U of S Pizza Club serves up a slice of friendship

By in Opinions

For University of Saskatchewan students, finding a sense of belonging on campus can be difficult. As such, what better way to get to know other like minded academics than through the U of S Pizza Club?

In early October 2015, the USPC Facebook community went online. Co-founded by U of S students Dylan Cooper and Holden Blue, the official description of the club is “a community gathering of students and pizza.”

With a premise so simple, how is this not be built for success? While the club is rather new, in an email interview with the Sheaf, Cooper, a second-year biology major, explains that its roots trace further back.

“The inspiration came from our weekly get togethers with friends for pizza and beer at [Aroma Resto Bar],” Cooper said. “We want to put emphasis on the group being more about meeting new people on campus because that seems to be something a lot of students struggle with.”

This is an incredibly valid point and it’s something the U of S should take note of. While the USPC has no actual affiliation with the U of S, it should. University is a gruelling experience a lot of the time and there’s no doubt it’s alienating as hell. Bonding over pizza sounds like a pretty good remedy to me.

At the time of print, the USPC Facebook page had 67 members — admittedly a number that could use improvement. However, ratifying the club as a student group through the U of S Students’ Union would still be doable — and incredibly helpful.

Being an official club on campus at the U of S is pretty heavy on the perks. Your club can get advertising from the USSU on their TVs, mailing lists, recruitment opportunities at events like Welcome Week and other forms of promotion.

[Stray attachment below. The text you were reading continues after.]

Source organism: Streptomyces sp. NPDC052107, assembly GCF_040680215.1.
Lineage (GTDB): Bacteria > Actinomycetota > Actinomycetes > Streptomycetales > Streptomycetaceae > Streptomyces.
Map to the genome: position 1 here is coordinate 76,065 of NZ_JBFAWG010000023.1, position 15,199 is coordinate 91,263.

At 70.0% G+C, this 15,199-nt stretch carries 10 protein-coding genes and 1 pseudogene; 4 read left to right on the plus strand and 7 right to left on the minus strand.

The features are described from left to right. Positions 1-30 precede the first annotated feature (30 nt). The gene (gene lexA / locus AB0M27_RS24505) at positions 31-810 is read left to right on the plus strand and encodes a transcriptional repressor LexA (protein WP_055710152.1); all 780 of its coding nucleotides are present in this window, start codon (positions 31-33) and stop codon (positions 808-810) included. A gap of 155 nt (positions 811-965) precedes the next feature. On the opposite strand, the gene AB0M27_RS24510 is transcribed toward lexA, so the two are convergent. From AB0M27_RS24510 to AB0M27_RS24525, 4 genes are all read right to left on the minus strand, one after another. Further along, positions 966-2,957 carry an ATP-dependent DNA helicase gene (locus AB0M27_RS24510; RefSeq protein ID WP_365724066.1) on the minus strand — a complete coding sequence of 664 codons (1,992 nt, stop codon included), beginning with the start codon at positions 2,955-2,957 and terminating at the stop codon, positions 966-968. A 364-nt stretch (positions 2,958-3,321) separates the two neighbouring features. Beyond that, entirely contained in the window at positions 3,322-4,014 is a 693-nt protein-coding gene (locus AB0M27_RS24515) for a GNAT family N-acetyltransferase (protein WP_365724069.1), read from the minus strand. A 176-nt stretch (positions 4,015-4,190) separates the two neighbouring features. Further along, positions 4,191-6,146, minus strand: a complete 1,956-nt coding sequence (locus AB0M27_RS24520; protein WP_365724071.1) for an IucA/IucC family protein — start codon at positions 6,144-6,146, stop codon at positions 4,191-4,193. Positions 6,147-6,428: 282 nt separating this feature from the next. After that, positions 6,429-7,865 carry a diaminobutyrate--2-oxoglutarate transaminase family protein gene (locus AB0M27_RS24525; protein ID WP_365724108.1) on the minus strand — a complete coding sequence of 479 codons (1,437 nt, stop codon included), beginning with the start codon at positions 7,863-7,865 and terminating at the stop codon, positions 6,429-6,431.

By ratifying you can also rent spaces on campus to host events. When it comes to hosting events, Cooper has an idea or two up his sleeve.

“The kind of events we could put on are on-campus pizza study sessions where we get people of all sorts of academic backgrounds to congregate over pizza and help each other with their studies,” Cooper said.

Sweetening the ratification deal even further, U of S student groups can apply for USSU funding. This is where things really get interesting.

Funding would allow the USPC to finance the kind of pizza-oriented student events that Cooper speaks of, a fact not lost on him at a time when the club’s activity is somewhat limited.

“We can be more active if we had funding,” Cooper said.

Clearly, getting the club ratified is a great idea if possible. So is it possible? In a word — maybe.

Ratification is no easy process. While the USPC is already well above the 15 person minimum membership to be considered, bank statements, a club constitution, a delegation of executive positions and a list of planned on-campus activities are required, among other steps.

Worst of all, when USSU funding is such a big motivation for ratifying a club, the $100 fee may just be too steep for some groups to manage. However, all signs would seem to suggest that the only thing standing in the way of ratification of the USPC is a little bit of elbow grease.

Lastly, while pizza and beer with friends is obviously good for the mind and soul, it should be noted that even the group’s co-founder recognizes it may not be the best thing for your waistline. But in moderation, taking part in the club’s activities can still be part of a healthy lifestyle.

“Make sure you stay active after you eat pizza, unless you want a pizza body,” Cooper said.

Ratified or not, for the time being you can find the USPC every Wednesday night at Aroma Resto Bar in the Radisson Hotel Saskatoon.